Dragon Age vs Tolkien redux: words
As a follow-up to my post comparing Fantasy à la Bioware‘s Dragon Age with J. R. R. Tolkien‘s own imaginative world, I have the following to add. The one true aspect where Dragon Age is actually the most Tolkienesque is… linguistics. Dragon Age still remains rather unsophisticated for Tolkien-level standards, but it definitely represents a step in the right direction. I appreciate this franchise for this reason.
One must admit at the outset that there doesn’t seem to be much conlanging involved in the making of the Dragon Age universe. There might be an invented language, probably Elvish given what can be seen at various moments in the videogames. But there is no appearance of depth and therefore it is not convincing. If they worked on it, it doesn’t show. And it would be a pity.
As an aside, I remember seeing several years ago a job offer from Bioware for a linguist. The job was indeed to create a language for one of their games under development. I remember this very well, as it struck me that, except for wanting to relocate to Alberta, even temporarily, I had everything else required to apply. That was only being a linguist and knowing how to use Neverwinter Night’s development toolset.
In any case, here’s what the Dragon Age franchise gets right, in my book:
Firstly, the amount of original vocabulary is noticeably higher than average. I’m not talking about names of places, people and monsters: those are an absolute given in any self-respecting Fantasy setting. But in the course of usual conversation between characters, common words relating to how people address each other are original and belong firmly to this universe, not ours. They are used often and systematically, through superb and professional voice-acting, so that you get used to them quite naturally and you adopt them yourself, as a player. This ‘foreign normalcy’ is to me a very, very good feature of a fictional world. Moreover, a couple of noble titles have a familiarity that makes them work immediately. If Bann is not, as I believe, from baron, it’s still obvious that the Arl is from an earl. Writing Sir as Ser and applying it to women is also a reminder that this world is somewhat like ours, but not completely so.
Secondly, Dragon Age shows some vibes of the translator viewpoint, which I consider critical to the success and believability of a Fantasy world. In this particular setting, every culture seems to be associated with a different English dialect or foreign accent in the voice-acting. Where the spells break a little, as far as I am concerned, is the faux French of the Kingdom of Orlais, but I understand why they did this from the Anglo-Saxon point of view and I respect this as a native French speaker (albeit a little mockingly). Anyway, what this all implies is that the writers recognized that every distinct culture must be tangibly differentiated linguistically through a single medium for the product as a whole (in this case, English). This is so rarely part of the creative process in the treatment of Fantasy in the interactive entertainment industry (think videogames and movies, as books require different methods for this), that this feels like a breath of fresh air.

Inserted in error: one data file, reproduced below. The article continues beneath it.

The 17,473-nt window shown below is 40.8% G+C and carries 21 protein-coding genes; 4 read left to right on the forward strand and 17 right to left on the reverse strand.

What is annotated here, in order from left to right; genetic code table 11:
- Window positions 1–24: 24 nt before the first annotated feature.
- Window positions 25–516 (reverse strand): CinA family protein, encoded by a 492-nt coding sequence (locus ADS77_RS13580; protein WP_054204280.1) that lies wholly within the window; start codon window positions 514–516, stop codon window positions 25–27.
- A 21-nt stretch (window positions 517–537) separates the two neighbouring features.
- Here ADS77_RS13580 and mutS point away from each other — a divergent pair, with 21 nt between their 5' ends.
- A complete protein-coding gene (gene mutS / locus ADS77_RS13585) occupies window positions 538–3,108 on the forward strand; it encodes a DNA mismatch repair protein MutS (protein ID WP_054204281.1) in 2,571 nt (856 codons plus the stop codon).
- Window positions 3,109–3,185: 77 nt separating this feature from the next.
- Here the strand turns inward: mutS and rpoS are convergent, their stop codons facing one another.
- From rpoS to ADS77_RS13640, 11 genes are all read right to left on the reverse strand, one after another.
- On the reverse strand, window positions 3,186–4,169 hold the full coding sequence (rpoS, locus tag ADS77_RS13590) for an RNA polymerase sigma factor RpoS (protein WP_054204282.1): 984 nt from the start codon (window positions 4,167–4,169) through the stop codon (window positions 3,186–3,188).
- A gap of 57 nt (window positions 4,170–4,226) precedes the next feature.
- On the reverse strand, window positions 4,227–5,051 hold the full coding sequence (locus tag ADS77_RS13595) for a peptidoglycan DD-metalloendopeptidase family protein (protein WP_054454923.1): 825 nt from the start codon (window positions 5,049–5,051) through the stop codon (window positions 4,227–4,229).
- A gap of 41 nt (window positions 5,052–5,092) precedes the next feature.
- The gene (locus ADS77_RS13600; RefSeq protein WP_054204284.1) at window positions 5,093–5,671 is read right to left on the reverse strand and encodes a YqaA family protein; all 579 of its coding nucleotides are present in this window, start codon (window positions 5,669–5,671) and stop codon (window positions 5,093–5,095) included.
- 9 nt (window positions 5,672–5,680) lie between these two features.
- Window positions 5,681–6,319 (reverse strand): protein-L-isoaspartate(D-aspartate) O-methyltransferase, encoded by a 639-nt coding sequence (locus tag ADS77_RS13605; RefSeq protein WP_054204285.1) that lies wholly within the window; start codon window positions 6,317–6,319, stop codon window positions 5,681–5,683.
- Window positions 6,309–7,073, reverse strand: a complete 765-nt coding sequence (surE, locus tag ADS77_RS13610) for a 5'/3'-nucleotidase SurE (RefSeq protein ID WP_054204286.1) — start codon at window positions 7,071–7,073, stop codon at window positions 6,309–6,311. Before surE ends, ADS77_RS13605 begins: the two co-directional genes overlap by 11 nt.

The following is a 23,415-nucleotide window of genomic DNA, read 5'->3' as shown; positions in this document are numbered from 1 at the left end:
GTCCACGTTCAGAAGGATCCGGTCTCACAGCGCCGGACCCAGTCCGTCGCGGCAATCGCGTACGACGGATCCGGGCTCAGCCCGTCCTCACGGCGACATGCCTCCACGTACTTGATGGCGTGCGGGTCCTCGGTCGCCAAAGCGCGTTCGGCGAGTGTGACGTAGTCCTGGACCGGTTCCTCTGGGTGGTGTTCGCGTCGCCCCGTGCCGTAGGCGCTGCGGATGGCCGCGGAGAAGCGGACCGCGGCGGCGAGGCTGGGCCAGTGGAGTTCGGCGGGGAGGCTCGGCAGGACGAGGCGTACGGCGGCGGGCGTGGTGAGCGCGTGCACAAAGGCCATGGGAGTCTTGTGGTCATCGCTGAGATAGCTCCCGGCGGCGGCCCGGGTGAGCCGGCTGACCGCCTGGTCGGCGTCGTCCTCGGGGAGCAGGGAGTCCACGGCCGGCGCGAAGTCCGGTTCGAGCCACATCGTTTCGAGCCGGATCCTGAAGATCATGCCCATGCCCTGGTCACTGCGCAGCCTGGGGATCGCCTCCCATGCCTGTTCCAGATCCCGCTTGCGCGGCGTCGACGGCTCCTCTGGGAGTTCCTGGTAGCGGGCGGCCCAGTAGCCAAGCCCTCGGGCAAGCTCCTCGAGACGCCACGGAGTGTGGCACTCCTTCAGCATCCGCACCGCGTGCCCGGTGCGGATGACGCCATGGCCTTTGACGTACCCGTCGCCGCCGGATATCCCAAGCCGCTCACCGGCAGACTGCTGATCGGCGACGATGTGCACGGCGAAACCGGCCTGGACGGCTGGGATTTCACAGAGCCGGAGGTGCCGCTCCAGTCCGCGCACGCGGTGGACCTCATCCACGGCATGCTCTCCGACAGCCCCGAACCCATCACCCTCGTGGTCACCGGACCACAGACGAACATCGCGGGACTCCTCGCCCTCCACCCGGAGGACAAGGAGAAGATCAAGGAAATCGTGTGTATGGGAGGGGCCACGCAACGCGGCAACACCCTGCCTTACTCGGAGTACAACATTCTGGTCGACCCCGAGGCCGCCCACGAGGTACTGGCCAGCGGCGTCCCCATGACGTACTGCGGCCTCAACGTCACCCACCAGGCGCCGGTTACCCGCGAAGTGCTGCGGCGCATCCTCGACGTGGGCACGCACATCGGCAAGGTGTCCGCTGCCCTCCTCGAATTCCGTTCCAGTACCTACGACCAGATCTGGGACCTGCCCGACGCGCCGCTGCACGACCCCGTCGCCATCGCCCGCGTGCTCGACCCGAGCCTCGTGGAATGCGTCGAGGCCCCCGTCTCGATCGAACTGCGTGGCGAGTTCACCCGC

The bottom line is that the manner of expression should matter as much as what is expressed. That’s why naming new things and new people is truly insufficient when writing Fantasy. How you are talking about the world is perhaps an even bigger deal and a lack of commitment to this sometimes produces grossly unpolished results. I’m truly wondering whether the book it is based on has the same writing [Update: it has not.], but last Sunday’s episode of HBO’s Game of Thrones had a young and soon-to-be-married princess talk about the family gene pool. [Second update: I did not realize at the time that they were talking about someone named Gene Pool. How silly. This fully invalidates my example, but these things do happen and I will keep it here.] To me, that was just plain silly: this is too modern a scientific concept to be believable in a Fantasy setting that is inescapably modeled on our past. The Witcher, a very enjoyable game based on the work of a Polish writer (who seems to have had genuine success in its native language), errs even more on this side: the genetics talk is as absurdly modern as it is matter-of-fact. Nothing in the fictional world as presented by the game can explain why they know that stuff. But we ourselves did not come up with this knowledge out of the blue, in a scientific and ahistorical vacuum. Darwin himself didn’t know about genes. How do people still fighting with swords would know about them? Writing Fantasy is not replaying a Civilization technology tree chart abuse. Therefore, not only do I believe Fantasy should be about the past, but it should be committed to it. In other words, Fantasy should be philological. And the cardinal rule seems to be this: use language accordingly.
This is not nitpicking. Fantasy must be chosen for a reason. If it is not the past, what is it? There are many ways to write about modern problems through historical lenses. J. K. Rowling explores racism, through the Muggle vs. Pure blood issue, without ever mentioning the r-word, and Harry Potter is a contemporary British kid. One then just needs to be inventive. And that’s just the whole point of writing.